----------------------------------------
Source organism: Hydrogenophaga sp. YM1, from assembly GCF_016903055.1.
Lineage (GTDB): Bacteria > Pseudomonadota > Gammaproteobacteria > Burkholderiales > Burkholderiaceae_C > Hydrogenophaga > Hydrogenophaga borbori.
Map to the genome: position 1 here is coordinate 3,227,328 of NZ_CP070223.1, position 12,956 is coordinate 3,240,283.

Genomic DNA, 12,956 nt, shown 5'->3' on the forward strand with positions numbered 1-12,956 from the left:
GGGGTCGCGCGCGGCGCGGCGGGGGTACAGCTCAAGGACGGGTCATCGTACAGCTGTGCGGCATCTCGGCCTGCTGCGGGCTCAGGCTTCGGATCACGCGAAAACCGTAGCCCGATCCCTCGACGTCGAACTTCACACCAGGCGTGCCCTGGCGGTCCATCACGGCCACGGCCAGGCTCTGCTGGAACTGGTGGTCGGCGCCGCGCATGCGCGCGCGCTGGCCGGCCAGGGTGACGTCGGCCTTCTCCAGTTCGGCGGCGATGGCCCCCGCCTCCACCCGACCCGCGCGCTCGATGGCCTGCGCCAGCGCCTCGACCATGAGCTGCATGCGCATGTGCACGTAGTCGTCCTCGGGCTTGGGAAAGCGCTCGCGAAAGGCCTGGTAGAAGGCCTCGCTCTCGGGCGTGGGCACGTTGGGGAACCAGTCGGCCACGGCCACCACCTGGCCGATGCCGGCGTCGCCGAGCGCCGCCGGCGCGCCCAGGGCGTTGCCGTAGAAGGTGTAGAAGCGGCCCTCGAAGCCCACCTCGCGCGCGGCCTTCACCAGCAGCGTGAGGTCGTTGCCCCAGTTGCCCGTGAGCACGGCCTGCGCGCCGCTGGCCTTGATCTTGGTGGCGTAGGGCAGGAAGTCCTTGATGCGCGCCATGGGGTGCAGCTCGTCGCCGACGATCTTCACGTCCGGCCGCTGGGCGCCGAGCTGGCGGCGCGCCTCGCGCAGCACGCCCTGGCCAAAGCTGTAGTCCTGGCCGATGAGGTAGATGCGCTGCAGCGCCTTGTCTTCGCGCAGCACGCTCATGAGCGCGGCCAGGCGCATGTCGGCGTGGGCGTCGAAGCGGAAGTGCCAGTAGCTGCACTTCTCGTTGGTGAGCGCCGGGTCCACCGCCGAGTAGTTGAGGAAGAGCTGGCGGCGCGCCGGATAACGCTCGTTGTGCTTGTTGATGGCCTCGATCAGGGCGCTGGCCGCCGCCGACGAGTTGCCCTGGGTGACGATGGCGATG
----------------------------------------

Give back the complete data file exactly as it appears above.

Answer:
Source organism: Hydrogenophaga sp. YM1, from assembly GCF_016903055.1.
Lineage (GTDB): Bacteria > Pseudomonadota > Gammaproteobacteria > Burkholderiales > Burkholderiaceae_C > Hydrogenophaga > Hydrogenophaga borbori.
Map to the genome: position 1 here is coordinate 3,227,328 of NZ_CP070223.1, position 12,956 is coordinate 3,240,283.

Genomic DNA, 12,956 nt, shown 5'->3' on the forward strand with positions numbered 1-12,956 from the left:
GGGGTCGCGCGCGGCGCGGCGGGGGTACAGCTCAAGGACGGGTCATCGTACAGCTGTGCGGCATCTCGGCCTGCTGCGGGCTCAGGCTTCGGATCACGCGAAAACCGTAGCCCGATCCCTCGACGTCGAACTTCACACCAGGCGTGCCCTGGCGGTCCATCACGGCCACGGCCAGGCTCTGCTGGAACTGGTGGTCGGCGCCGCGCATGCGCGCGCGCTGGCCGGCCAGGGTGACGTCGGCCTTCTCCAGTTCGGCGGCGATGGCCCCCGCCTCCACCCGACCCGCGCGCTCGATGGCCTGCGCCAGCGCCTCGACCATGAGCTGCATGCGCATGTGCACGTAGTCGTCCTCGGGCTTGGGAAAGCGCTCGCGAAAGGCCTGGTAGAAGGCCTCGCTCTCGGGCGTGGGCACGTTGGGGAACCAGTCGGCCACGGCCACCACCTGGCCGATGCCGGCGTCGCCGAGCGCCGCCGGCGCGCCCAGGGCGTTGCCGTAGAAGGTGTAGAAGCGGCCCTCGAAGCCCACCTCGCGCGCGGCCTTCACCAGCAGCGTGAGGTCGTTGCCCCAGTTGCCCGTGAGCACGGCCTGCGCGCCGCTGGCCTTGATCTTGGTGGCGTAGGGCAGGAAGTCCTTGATGCGCGCCATGGGGTGCAGCTCGTCGCCGACGATCTTCACGTCCGGCCGCTGGGCGCCGAGCTGGCGGCGCGCCTCGCGCAGCACGCCCTGGCCAAAGCTGTAGTCCTGGCCGATGAGGTAGATGCGCTGCAGCGCCTTGTCTTCGCGCAGCACGCTCATGAGCGCGGCCAGGCGCATGTCGGCGTGGGCGTCGAAGCGGAAGTGCCAGTAGCTGCACTTCTCGTTGGTGAGCGCCGGGTCCACCGCCGAGTAGTTGAGGAAGAGCTGGCGGCGCGCCGGATAACGCTCGTTGTGCTTGTTGATGGCCTCGATCAGGGCGCTGGCCGCCGCCGACGAGTTGCCCTGGGTGACGATGGCGATG